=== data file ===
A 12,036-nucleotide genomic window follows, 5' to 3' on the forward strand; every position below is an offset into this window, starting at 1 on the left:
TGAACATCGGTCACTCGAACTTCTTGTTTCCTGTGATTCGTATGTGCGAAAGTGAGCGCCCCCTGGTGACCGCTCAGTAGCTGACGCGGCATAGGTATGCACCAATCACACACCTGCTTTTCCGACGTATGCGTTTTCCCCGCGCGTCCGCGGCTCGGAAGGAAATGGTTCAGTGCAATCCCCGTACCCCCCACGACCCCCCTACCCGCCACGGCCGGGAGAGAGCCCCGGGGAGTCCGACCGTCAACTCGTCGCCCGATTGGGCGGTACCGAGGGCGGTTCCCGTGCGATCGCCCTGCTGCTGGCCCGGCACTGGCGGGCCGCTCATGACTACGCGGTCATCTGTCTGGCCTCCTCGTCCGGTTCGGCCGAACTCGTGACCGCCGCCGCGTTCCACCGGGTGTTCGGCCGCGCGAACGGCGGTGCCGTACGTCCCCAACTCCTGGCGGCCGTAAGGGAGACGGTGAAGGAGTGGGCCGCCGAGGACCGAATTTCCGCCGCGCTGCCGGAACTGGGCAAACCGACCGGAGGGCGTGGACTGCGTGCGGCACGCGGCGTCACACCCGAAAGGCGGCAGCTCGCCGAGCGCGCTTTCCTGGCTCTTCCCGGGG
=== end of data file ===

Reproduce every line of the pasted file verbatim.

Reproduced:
A 12,036-nucleotide genomic window follows, 5' to 3' on the forward strand; every position below is an offset into this window, starting at 1 on the left:
TGAACATCGGTCACTCGAACTTCTTGTTTCCTGTGATTCGTATGTGCGAAAGTGAGCGCCCCCTGGTGACCGCTCAGTAGCTGACGCGGCATAGGTATGCACCAATCACACACCTGCTTTTCCGACGTATGCGTTTTCCCCGCGCGTCCGCGGCTCGGAAGGAAATGGTTCAGTGCAATCCCCGTACCCCCCACGACCCCCCTACCCGCCACGGCCGGGAGAGAGCCCCGGGGAGTCCGACCGTCAACTCGTCGCCCGATTGGGCGGTACCGAGGGCGGTTCCCGTGCGATCGCCCTGCTGCTGGCCCGGCACTGGCGGGCCGCTCATGACTACGCGGTCATCTGTCTGGCCTCCTCGTCCGGTTCGGCCGAACTCGTGACCGCCGCCGCGTTCCACCGGGTGTTCGGCCGCGCGAACGGCGGTGCCGTACGTCCCCAACTCCTGGCGGCCGTAAGGGAGACGGTGAAGGAGTGGGCCGCCGAGGACCGAATTTCCGCCGCGCTGCCGGAACTGGGCAAACCGACCGGAGGGCGTGGACTGCGTGCGGCACGCGGCGTCACACCCGAAAGGCGGCAGCTCGCCGAGCGCGCTTTCCTGGCTCTTCCCGGGG